Partner(s)

Prof Zhou Weibiao, Department of Chemistry, National University of Singapore

Juicing is a potential solution to the problem of food wastage globally. Local farms produce vegetables from the Brassica family that are consumed frequently in Asia, and which are also potentially high in bioactive compounds.

However, the impact of juicing on these particular compounds is not fully understood. Furthermore, sterilisation and pasteurisation of vegetable products are very challenging and vegetable products may also be contaminated with bacterial foodborne pathogens, which is capable of leading to foodborne disease outbreaks. Heat treatments that are typically used to extend shelf life tend to destroy heat-sensitive nutrients and cause undesirable quality changes. High pressure processing (HPP), which is an innovative nonthermal pasteurisation process, is an attractive alternative.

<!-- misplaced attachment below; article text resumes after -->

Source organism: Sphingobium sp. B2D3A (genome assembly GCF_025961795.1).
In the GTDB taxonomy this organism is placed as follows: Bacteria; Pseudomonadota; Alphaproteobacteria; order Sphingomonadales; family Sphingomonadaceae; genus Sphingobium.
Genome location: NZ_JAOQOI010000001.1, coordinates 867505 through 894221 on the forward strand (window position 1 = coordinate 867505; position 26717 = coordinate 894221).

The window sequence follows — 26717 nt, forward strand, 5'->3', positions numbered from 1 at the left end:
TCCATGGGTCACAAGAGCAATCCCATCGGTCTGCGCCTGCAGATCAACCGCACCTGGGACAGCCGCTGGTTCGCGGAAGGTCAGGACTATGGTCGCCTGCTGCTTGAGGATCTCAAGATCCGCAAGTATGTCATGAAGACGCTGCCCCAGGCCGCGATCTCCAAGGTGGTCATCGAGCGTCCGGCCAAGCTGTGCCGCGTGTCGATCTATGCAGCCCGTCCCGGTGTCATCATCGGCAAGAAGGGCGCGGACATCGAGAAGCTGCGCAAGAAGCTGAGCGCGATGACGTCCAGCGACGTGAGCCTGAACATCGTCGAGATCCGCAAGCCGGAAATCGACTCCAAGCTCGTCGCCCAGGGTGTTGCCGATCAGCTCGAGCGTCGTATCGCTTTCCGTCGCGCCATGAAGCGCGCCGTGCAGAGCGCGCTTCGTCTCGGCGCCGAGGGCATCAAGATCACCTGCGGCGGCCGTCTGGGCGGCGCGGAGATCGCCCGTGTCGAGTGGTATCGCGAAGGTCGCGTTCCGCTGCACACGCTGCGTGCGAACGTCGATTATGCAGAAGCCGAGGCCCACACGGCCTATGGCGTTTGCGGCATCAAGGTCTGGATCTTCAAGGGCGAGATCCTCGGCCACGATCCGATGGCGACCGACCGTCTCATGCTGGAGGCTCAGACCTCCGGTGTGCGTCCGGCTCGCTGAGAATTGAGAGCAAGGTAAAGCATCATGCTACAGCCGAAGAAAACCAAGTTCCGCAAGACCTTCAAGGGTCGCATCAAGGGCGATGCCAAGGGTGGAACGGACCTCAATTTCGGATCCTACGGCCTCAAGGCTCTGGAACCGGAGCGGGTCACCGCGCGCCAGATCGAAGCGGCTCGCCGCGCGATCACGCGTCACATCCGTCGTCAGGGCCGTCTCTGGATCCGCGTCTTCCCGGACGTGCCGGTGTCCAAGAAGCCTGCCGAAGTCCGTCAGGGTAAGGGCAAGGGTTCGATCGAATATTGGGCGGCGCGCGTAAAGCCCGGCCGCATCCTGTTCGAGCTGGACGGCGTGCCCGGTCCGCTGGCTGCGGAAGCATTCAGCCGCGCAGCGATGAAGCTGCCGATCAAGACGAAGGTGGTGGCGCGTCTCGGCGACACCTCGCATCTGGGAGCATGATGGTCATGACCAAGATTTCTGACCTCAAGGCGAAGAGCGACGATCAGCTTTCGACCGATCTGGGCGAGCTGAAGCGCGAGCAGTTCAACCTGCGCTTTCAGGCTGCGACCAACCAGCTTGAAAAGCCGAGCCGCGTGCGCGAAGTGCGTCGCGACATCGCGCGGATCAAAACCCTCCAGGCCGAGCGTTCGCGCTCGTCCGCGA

This project aims to characterise the nutritional profile of juices produced from several locally-produced vegetables and to study the effects of high-pressure processing (HPP). As an innovative non-thermal processing technique, HPP is potentially more beneficial than the widely-practised thermal processing techniques, in retaining the nutritional quality of the juices and inactivating spoilage and pathogenic foodborne bacteria commonly implicated in foodborne outbreaks.

Findings from this project will be critical to enabling Singapore farms to convert excessive raw produce into high value-added food products of superb nutritional quality, by adopting cutting-edge technologies, while ensuring the safety of such produced food products.

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